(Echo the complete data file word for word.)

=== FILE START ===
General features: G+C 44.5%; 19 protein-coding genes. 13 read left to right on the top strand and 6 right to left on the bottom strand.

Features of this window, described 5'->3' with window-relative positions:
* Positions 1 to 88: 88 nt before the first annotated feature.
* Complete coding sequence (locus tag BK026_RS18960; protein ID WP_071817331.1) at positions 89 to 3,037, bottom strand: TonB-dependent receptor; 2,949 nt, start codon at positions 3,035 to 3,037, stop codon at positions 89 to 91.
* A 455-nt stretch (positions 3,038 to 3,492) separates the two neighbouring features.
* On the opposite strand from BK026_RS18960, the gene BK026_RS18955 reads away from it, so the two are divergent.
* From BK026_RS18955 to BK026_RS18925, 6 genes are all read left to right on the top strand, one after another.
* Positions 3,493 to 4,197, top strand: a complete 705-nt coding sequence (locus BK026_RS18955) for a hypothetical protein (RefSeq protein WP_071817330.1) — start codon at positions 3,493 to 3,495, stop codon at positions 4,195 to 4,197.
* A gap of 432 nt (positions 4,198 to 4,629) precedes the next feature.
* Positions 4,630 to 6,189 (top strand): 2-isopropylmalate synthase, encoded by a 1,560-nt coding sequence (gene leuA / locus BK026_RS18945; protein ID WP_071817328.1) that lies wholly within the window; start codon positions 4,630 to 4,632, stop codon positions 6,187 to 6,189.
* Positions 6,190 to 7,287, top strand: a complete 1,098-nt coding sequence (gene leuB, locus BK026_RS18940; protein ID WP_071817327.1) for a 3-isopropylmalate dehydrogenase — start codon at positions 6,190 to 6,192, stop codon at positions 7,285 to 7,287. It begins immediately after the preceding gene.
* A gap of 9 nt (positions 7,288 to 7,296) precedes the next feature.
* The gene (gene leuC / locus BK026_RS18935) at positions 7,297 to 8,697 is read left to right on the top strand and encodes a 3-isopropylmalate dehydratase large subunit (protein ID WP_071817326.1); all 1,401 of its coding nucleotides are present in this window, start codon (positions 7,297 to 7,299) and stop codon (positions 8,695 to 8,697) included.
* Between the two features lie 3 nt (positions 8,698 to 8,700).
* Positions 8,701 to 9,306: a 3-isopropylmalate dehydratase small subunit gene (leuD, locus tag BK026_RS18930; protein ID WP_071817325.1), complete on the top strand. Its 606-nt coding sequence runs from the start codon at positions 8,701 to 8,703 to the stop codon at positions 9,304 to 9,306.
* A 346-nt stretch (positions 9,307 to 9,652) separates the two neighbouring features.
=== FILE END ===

General features: G+C 44.5%; 19 protein-coding genes. 13 read left to right on the top strand and 6 right to left on the bottom strand.

Features of this window, described 5'->3' with window-relative positions:
* Positions 1 to 88: 88 nt before the first annotated feature.
* Complete coding sequence (locus tag BK026_RS18960; protein ID WP_071817331.1) at positions 89 to 3,037, bottom strand: TonB-dependent receptor; 2,949 nt, start codon at positions 3,035 to 3,037, stop codon at positions 89 to 91.
* A 455-nt stretch (positions 3,038 to 3,492) separates the two neighbouring features.
* On the opposite strand from BK026_RS18960, the gene BK026_RS18955 reads away from it, so the two are divergent.
* From BK026_RS18955 to BK026_RS18925, 6 genes are all read left to right on the top strand, one after another.
* Positions 3,493 to 4,197, top strand: a complete 705-nt coding sequence (locus BK026_RS18955) for a hypothetical protein (RefSeq protein WP_071817330.1) — start codon at positions 3,493 to 3,495, stop codon at positions 4,195 to 4,197.
* A gap of 432 nt (positions 4,198 to 4,629) precedes the next feature.
* Positions 4,630 to 6,189 (top strand): 2-isopropylmalate synthase, encoded by a 1,560-nt coding sequence (gene leuA / locus BK026_RS18945; protein ID WP_071817328.1) that lies wholly within the window; start codon positions 4,630 to 4,632, stop codon positions 6,187 to 6,189.
* Positions 6,190 to 7,287, top strand: a complete 1,098-nt coding sequence (gene leuB, locus BK026_RS18940; protein ID WP_071817327.1) for a 3-isopropylmalate dehydrogenase — start codon at positions 6,190 to 6,192, stop codon at positions 7,285 to 7,287. It begins immediately after the preceding gene.
* A gap of 9 nt (positions 7,288 to 7,296) precedes the next feature.
* The gene (gene leuC / locus BK026_RS18935) at positions 7,297 to 8,697 is read left to right on the top strand and encodes a 3-isopropylmalate dehydratase large subunit (protein ID WP_071817326.1); all 1,401 of its coding nucleotides are present in this window, start codon (positions 7,297 to 7,299) and stop codon (positions 8,695 to 8,697) included.
* Between the two features lie 3 nt (positions 8,698 to 8,700).
* Positions 8,701 to 9,306: a 3-isopropylmalate dehydratase small subunit gene (leuD, locus tag BK026_RS18930; protein ID WP_071817325.1), complete on the top strand. Its 606-nt coding sequence runs from the start codon at positions 8,701 to 8,703 to the stop codon at positions 9,304 to 9,306.
* A 346-nt stretch (positions 9,307 to 9,652) separates the two neighbouring features.